When we hear Vivaldi's church music, we're inclined to visualize San Marco, having been directed to do so by countless record jackets and jewel box brochures. But Vivaldi was far from a fixture at the Basilica. His principal professional attachment was to the Ospedale della Pietà, one of four Venetian foundling homes. The Pietà was a home for girls, and although all four institutions raised money through concerts performed by the inmates, the Pietà was the jewel of this crown, a must-see on every grand tour. The instrumentalists, who performed behind a grille, were virtuosos, and there were many fine singers, too. But there were no men in the chorus at the Pietà, and Robert Mealy, violinist and commentator of the New York Collegium, advances the opinion of some scholars that
the women simply sang the bass and perhaps tenor parts transposed up an octave. The occasional difficulties of part-writing would be concealed by the instrumental bass-line, which plays the written pitch. If this was so, Vivaldi may have used conventional four-part notation for his choral writing in hopes that these pieces would eventually be performed outside the Pietà.
Accordingly, a concert billed as "Vivaldi at the Pietà was a concert at which the composer's celebrated Gloria, RV 589, was sung exclusively by women. It was ravishing. The Gloria was one of the first things I sang in glee club, and I found the tenor part very taxing. On recordings, it seems strangely pronounced, and not just because I know how it goes. Sung by the second sopranos, however, it melted right into the fabric.
First, however, a word about the pews at St Vincent Ferrer. St Vincent's may be a very beautiful church, one of the best Gothic revival buildings ever constructed, but its pews are designed, perhaps by the Dominicans whose church it is, for mortification of the flesh. The seats are parallel to the floor, and the backs are perpendicular to both. After the last concert at this venue, I had the forethought to bring a small pillow, but I still felt somewhat crucified by the concert's end. I mention this because the concert would have to have been very fine indeed to keep me in my seat.
I was not familiar with the two psalms, "Laetatus sum," RV 607, and "in exitu Israel," RV 604, but they're both lovely, cheerful works, and the thirteen women who sang them had wonderfully blending voices. After the interval, they served the Gloria just as well, along with soloists Elaine Lachica, Jennifer Ellis and alto Kirsten Solleck. Ms Ellis's voice is more to my taste than Ms Lachica's but that's a very minor cavil.
It frustrates me not to be able to describe the Collegium's sound. It is very distinctive, and it surprises me every time. There is, first of all, the shock of hearing a handful of players produce such a big sound - an effect to which the church doubtless contributes. There is the perfect accord between Myron Lutzke's cello and Jay Elfenbein's double bass, which makes for a redoubtable continuo. There is the passion of submitting fervent expressiveness to the strictest discipline, which give's the group's performances the urgency, at times, of an alarming boiler valve. Suffice it to say that the Collegium proved incapable of making Vivaldi sound trivial or jejune.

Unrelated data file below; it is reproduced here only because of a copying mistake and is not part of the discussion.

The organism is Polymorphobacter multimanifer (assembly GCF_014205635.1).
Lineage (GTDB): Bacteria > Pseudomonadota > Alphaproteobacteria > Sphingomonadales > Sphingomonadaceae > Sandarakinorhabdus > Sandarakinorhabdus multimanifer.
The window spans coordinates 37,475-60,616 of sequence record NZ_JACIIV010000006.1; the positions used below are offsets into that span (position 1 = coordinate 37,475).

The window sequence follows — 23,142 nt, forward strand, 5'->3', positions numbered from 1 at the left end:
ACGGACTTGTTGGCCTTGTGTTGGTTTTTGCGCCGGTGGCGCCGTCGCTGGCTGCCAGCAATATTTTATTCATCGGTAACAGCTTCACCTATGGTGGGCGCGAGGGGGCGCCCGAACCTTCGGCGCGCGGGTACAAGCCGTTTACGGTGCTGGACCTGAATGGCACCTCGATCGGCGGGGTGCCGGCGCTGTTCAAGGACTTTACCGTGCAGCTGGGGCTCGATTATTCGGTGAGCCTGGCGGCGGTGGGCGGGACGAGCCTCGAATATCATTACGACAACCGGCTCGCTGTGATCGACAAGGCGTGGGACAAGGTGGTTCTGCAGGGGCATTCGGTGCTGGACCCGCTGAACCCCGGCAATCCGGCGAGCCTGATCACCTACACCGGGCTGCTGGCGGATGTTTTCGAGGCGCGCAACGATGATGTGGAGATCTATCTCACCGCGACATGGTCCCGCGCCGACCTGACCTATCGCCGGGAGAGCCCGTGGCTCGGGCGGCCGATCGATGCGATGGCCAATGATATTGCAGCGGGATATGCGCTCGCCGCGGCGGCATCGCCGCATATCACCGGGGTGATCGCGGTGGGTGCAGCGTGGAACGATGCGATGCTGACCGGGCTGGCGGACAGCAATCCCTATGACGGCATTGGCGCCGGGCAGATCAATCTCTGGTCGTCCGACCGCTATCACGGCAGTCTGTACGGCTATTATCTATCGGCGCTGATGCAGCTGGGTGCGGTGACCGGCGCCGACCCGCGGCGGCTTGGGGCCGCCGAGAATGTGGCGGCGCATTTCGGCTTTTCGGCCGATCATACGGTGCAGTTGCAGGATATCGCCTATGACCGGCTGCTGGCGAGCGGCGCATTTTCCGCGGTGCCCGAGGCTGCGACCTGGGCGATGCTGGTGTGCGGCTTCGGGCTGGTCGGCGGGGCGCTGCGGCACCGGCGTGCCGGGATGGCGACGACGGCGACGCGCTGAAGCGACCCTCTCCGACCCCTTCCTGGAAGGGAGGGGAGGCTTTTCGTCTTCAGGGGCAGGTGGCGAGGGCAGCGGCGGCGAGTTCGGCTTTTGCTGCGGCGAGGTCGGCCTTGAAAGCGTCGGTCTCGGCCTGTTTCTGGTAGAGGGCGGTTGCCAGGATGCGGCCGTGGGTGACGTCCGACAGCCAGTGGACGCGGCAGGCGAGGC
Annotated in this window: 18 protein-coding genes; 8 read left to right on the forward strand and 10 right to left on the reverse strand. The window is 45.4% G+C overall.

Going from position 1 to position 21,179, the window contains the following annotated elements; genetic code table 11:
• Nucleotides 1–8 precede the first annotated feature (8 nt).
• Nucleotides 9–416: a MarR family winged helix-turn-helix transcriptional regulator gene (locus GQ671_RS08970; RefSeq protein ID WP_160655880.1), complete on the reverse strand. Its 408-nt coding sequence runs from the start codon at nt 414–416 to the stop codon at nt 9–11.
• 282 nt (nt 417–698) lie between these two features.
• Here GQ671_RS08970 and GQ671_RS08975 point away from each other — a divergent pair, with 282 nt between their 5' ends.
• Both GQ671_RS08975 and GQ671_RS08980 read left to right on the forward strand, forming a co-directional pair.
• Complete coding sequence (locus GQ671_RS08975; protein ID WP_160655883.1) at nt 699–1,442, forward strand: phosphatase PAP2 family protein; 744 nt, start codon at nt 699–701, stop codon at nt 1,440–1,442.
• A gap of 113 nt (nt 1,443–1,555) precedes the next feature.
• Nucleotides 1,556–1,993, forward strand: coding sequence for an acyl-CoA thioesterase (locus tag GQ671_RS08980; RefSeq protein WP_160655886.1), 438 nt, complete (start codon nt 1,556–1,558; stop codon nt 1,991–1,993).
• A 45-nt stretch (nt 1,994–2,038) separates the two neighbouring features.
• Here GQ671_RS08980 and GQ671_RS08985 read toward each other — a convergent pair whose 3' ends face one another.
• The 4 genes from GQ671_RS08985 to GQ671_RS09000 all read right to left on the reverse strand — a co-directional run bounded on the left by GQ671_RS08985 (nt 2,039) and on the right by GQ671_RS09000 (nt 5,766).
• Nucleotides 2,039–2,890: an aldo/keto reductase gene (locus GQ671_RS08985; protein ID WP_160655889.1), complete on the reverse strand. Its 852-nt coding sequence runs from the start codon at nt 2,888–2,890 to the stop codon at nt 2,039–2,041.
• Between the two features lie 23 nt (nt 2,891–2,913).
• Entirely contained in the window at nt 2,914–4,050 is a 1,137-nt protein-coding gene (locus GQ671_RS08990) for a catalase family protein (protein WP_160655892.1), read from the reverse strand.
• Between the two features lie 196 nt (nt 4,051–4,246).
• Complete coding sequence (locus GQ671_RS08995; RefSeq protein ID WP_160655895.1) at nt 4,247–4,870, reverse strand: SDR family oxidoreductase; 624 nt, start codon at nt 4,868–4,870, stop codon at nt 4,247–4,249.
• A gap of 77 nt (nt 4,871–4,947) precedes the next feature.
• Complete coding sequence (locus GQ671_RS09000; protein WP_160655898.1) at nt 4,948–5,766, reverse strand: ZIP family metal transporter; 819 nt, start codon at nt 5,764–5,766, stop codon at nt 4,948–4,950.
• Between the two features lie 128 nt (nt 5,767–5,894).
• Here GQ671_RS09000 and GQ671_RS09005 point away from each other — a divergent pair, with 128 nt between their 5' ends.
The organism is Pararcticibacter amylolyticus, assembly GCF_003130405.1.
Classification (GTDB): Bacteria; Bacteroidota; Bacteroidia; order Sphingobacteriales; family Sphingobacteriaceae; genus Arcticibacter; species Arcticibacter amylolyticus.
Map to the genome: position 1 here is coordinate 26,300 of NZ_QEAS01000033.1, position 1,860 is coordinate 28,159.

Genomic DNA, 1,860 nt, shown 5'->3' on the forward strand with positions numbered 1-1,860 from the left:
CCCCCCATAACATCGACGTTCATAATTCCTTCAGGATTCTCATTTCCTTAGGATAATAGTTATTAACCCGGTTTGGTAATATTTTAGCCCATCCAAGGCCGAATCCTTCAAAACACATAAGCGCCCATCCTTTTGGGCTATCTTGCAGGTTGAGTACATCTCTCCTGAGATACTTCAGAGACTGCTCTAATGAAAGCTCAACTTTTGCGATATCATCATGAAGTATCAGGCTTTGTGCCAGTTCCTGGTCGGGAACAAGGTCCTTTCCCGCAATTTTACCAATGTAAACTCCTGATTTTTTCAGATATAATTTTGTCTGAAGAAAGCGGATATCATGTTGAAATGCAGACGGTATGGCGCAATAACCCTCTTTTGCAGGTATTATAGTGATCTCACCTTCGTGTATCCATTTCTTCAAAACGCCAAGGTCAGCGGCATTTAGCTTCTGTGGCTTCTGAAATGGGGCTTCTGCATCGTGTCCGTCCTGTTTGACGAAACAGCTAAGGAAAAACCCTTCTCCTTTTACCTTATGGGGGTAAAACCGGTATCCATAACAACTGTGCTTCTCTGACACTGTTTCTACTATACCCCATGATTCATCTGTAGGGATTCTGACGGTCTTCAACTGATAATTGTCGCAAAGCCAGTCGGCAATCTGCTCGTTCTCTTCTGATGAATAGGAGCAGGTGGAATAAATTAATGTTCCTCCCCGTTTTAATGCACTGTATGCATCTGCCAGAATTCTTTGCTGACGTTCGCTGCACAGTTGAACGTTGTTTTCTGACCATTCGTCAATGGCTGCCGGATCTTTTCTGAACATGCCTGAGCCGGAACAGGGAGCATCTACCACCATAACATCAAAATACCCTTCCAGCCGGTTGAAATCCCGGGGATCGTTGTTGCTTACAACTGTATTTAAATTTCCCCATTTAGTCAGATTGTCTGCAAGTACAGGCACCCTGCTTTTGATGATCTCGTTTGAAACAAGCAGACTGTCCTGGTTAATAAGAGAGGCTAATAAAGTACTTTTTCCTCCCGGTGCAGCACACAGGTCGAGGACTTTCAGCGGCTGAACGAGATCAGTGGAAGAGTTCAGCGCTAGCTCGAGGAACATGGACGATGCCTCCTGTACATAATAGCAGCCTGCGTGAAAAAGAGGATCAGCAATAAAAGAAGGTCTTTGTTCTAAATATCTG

Three famous concertos were played, for Oboe in a, RV 461, for violin in A, RV 552 - an echo concerto that a visiting crown prince had shipped to Dresden - and for the flautino, or Piccolo, in c, RV 443. Stephen Hammer seemed to have his hands full with the Oboe Concerto, but violinist Cynthia Roberts and flautist Nina Stern were spot-on. Three church sonatas were also played, including the very sombre one in C, RV 779, which gave organist Eric Milnes occasion to produce some fine flourishes. Mr Milnes also played the harpsichord continuo, but I wondered if his instrument might just as well have been out of tune, because all I heard was a sort of dusting of quivers demonstrating that the instrument had showed up for the performance but not, exactly, what it was up to.
Long after the memory of these performances has become dim, I will remember a remarkable coincidence. Four pews ahead of me sat a petite woman with lustrous hair pulled back into a bun. I knew that it wasn’t Kathleen, but, hair color aside, I waited for the woman to turn her head so that I could enjoy the moment when she stopped resembling Kathleen. Imagine my surprise when this moment was simultaneous with the recognition that she was Jenetta Benton, the Metropolitan Museum curator to whom I’d been introduced just two days earlier, when I’d bumped into a friend who’s taking her lecture course. It's true that both events occurred at or in cultural institutions on Manhattan's Upper East Side, but I still found it very strange. Of course it's the sort of thing that happens all the time, if you keep your eyes open. (April 2005)
Until Friday, I had not heard Bach's St Matthew Passion in a church. Nor had I heard it performed as written. The composer's 1736 revision, the standard in modern performances, calls for two "cori," meaning not choirs but corps: two distinct groups of musicians. The reason for this division may have been the composer's discovery that, for the performance of large-scaled passions, he could supplement the virtuoso ensemble that performed with him each week in one of the Leipzig churches with a capable but less expert group. This would give the better players a few breaks during a long work, and it would also make possible the call-and-response effect, antiphony, that makes for massiveness and drama.